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The French law authorising same-sex marriages, enacted in 2013, also allows same-sex married couples to adopt children. However, due to the currently low number of minor children to adopt in France, couples who want to become parents often go abroad to engage in Assisted Reproductive Technologies (ART). Yet, even when children are conceived with ART, the legislation regulating filiation requires couples to be married so that the non-biological partner can be legally acknowledged as a parent. Based upon a qualitative survey of men and women married to a same-sex partner in France between 2014 and 2017, this article analyses the effect of this legislation on the formation of same-sex families. It more specifically looks into the administrative constraints they face within institutions, the adoption process being very costly and time-consuming. Finally, this article identifies gaps in the access to parenthood as a consequence of gender inequalities, both in the access to ART and in the general representations of motherhood and fatherhood.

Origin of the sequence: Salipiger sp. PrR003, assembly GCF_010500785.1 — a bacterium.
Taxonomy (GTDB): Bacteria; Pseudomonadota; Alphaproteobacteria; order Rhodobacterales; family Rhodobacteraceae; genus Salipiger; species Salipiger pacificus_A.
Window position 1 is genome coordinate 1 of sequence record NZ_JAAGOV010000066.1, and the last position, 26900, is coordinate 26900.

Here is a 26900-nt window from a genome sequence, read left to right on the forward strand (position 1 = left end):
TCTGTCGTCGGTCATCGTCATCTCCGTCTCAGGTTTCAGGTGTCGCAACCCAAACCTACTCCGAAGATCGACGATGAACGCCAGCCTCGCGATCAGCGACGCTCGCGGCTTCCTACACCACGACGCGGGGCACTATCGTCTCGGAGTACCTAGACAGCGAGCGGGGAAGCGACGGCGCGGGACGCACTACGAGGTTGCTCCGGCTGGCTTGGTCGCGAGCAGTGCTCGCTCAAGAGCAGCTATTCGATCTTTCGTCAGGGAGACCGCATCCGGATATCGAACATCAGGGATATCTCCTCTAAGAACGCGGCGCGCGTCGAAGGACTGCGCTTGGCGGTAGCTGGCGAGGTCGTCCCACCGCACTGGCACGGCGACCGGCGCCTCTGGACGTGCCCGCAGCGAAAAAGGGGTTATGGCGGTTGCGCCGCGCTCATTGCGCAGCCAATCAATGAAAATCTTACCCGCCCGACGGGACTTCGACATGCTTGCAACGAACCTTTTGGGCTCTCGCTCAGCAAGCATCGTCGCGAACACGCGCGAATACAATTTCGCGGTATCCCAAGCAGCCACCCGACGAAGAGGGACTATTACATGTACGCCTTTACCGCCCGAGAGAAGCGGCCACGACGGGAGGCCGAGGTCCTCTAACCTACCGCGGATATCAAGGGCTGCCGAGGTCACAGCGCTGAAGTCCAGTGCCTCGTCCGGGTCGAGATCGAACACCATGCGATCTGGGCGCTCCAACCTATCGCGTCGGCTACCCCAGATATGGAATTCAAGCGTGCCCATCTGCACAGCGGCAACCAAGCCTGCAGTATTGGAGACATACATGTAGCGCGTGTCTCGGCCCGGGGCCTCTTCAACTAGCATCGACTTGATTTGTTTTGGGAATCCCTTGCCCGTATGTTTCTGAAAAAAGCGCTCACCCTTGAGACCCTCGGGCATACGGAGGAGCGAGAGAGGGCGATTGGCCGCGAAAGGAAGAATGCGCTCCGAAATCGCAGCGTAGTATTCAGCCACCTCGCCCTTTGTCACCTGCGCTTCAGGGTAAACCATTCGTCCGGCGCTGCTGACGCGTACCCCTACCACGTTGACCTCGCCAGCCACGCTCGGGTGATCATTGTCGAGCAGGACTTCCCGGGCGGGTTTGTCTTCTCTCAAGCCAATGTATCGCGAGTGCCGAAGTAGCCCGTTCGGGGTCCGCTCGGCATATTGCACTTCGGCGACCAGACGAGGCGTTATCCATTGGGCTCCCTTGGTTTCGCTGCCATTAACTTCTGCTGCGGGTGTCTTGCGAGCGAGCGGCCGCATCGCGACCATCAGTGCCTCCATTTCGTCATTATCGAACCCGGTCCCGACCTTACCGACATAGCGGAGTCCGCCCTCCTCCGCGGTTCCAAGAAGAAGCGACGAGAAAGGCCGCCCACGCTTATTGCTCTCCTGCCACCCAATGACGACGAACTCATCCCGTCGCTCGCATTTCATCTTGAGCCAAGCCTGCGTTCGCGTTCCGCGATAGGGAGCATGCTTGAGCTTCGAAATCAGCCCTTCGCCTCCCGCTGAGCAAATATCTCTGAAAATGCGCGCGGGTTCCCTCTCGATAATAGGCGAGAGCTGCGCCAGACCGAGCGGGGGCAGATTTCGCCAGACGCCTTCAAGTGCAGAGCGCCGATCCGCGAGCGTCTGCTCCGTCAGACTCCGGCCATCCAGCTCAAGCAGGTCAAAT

• marriage
  • couple
  • family
  • homosexuality
  • law
  • institutions
Gaëlle Meslay
This is the latest publication of the author on cairn.
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